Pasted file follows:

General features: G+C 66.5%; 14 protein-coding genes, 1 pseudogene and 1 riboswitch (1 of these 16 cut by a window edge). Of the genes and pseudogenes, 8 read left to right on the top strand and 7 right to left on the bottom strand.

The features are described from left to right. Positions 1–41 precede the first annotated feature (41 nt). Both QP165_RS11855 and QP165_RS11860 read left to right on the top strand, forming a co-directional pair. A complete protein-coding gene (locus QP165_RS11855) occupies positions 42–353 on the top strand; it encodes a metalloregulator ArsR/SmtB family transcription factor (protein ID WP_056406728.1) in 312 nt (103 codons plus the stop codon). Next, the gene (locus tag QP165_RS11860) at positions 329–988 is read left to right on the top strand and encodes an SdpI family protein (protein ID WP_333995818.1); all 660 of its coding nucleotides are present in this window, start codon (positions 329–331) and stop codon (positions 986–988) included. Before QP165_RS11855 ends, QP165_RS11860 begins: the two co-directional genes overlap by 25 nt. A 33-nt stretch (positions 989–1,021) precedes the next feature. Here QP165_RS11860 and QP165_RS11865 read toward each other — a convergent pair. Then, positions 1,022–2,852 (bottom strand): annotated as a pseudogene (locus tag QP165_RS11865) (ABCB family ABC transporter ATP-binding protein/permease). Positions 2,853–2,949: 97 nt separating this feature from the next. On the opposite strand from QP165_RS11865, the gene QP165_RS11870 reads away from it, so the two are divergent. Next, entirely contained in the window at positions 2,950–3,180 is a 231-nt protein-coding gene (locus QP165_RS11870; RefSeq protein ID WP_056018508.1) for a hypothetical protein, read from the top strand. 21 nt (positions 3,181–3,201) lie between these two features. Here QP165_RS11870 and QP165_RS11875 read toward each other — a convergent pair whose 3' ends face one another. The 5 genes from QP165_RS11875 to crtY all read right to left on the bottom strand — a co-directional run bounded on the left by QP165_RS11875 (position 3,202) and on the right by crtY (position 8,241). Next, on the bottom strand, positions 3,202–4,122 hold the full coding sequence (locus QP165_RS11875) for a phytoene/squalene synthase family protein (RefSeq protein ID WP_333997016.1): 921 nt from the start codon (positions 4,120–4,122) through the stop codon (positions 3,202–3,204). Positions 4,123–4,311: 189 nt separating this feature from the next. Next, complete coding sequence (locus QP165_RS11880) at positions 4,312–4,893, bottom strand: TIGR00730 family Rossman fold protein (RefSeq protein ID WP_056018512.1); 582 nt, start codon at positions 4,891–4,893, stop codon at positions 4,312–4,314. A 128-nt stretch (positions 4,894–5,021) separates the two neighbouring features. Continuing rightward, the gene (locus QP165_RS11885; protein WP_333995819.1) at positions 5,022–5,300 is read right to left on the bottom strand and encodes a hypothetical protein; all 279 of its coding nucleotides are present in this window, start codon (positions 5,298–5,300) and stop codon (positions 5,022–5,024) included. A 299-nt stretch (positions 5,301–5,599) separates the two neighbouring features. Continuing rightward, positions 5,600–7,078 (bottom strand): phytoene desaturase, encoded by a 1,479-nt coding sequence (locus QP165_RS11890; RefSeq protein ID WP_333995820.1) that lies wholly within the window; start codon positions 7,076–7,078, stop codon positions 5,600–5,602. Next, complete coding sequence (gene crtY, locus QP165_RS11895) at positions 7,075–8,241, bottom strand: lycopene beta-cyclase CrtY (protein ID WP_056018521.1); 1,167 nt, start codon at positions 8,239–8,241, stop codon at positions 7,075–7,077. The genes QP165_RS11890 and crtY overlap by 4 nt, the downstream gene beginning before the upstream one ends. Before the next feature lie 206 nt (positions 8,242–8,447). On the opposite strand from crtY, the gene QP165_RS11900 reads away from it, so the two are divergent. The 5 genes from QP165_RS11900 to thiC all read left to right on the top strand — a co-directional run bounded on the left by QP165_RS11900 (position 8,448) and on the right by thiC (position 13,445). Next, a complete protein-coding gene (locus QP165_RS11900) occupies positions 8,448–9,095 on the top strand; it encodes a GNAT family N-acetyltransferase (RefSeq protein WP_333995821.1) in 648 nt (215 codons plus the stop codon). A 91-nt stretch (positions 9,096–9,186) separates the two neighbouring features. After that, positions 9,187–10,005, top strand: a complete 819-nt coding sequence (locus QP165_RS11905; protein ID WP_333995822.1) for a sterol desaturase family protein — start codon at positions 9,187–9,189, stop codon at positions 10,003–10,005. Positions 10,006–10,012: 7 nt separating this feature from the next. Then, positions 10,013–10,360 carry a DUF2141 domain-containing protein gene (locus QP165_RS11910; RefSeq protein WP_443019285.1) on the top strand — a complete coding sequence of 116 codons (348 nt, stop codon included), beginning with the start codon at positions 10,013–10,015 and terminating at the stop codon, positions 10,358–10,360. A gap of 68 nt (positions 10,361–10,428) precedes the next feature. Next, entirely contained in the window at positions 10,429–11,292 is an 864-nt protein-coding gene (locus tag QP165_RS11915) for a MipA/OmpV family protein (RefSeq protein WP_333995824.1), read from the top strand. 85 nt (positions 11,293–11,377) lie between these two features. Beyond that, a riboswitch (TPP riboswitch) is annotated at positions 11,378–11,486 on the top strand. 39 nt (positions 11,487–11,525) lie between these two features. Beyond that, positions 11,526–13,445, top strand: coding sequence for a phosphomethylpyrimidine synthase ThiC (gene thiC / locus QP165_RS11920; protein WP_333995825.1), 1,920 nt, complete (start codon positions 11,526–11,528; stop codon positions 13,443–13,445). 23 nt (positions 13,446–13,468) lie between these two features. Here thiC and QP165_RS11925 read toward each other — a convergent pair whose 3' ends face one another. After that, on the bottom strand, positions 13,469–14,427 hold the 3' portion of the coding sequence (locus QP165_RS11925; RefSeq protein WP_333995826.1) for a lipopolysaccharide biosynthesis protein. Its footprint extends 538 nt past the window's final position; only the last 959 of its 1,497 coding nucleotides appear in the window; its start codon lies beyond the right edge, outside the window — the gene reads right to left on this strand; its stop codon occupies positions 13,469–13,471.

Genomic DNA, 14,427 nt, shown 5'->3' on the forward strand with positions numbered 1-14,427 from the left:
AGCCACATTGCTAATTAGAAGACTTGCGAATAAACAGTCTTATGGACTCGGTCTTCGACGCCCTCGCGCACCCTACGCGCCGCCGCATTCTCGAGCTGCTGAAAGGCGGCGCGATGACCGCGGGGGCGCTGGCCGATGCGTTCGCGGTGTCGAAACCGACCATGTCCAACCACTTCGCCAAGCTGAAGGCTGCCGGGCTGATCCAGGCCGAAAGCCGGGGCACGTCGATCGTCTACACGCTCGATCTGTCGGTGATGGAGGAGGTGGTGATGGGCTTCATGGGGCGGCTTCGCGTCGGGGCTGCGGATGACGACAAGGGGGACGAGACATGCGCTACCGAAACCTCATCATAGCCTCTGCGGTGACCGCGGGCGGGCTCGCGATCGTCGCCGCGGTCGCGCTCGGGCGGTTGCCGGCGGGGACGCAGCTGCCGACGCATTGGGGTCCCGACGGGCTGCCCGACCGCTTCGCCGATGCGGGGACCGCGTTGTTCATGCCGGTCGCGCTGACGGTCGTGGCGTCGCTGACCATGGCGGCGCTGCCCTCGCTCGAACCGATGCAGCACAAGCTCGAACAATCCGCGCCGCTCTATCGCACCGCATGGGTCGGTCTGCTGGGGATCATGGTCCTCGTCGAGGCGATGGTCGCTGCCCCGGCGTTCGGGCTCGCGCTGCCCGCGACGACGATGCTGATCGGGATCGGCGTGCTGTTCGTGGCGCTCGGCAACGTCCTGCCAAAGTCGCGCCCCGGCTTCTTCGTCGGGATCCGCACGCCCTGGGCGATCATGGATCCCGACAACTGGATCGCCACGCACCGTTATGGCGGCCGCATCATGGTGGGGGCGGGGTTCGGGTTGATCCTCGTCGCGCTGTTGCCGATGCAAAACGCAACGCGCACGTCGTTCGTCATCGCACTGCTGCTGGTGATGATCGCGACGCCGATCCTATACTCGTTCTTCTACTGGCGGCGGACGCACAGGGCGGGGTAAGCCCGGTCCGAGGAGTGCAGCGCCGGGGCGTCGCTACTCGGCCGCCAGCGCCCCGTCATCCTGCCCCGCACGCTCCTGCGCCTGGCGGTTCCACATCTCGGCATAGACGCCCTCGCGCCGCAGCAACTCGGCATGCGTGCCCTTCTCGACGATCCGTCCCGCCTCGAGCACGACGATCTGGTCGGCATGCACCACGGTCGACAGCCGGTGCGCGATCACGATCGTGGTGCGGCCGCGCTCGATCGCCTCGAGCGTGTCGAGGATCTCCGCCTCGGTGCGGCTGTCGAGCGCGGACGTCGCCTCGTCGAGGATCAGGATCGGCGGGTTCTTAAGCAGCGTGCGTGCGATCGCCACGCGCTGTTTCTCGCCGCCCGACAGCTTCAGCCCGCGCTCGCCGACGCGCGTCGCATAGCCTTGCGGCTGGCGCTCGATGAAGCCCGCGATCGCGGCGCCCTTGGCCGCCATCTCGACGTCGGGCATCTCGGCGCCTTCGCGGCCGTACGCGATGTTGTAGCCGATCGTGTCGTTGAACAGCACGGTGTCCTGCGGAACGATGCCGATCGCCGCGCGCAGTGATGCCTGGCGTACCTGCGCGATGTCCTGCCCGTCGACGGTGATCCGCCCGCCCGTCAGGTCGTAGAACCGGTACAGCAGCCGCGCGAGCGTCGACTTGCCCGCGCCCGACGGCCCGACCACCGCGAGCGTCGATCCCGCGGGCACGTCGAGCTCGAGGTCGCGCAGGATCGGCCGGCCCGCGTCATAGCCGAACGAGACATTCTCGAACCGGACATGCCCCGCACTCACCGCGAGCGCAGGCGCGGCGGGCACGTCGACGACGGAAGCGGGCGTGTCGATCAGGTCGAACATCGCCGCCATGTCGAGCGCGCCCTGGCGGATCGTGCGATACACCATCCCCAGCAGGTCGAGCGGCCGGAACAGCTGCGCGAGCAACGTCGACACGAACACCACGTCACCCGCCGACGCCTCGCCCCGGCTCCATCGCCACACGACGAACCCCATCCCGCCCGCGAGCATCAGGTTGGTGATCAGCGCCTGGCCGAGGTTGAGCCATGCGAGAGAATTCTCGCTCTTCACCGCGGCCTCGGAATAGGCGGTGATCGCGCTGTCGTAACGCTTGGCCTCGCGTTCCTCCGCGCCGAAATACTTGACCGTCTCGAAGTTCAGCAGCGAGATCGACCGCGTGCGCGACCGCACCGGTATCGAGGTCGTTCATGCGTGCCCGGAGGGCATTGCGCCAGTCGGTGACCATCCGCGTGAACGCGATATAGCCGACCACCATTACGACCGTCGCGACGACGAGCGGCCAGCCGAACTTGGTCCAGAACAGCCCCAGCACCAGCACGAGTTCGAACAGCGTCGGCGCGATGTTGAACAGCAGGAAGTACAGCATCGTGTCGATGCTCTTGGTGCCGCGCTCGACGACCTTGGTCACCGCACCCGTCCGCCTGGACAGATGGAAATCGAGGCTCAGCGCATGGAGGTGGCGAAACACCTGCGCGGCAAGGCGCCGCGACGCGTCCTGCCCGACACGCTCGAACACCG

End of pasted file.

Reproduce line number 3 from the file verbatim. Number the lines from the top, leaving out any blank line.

Genomic DNA, 14,427 nt, shown 5'->3' on the forward strand with positions numbered 1-14,427 from the left: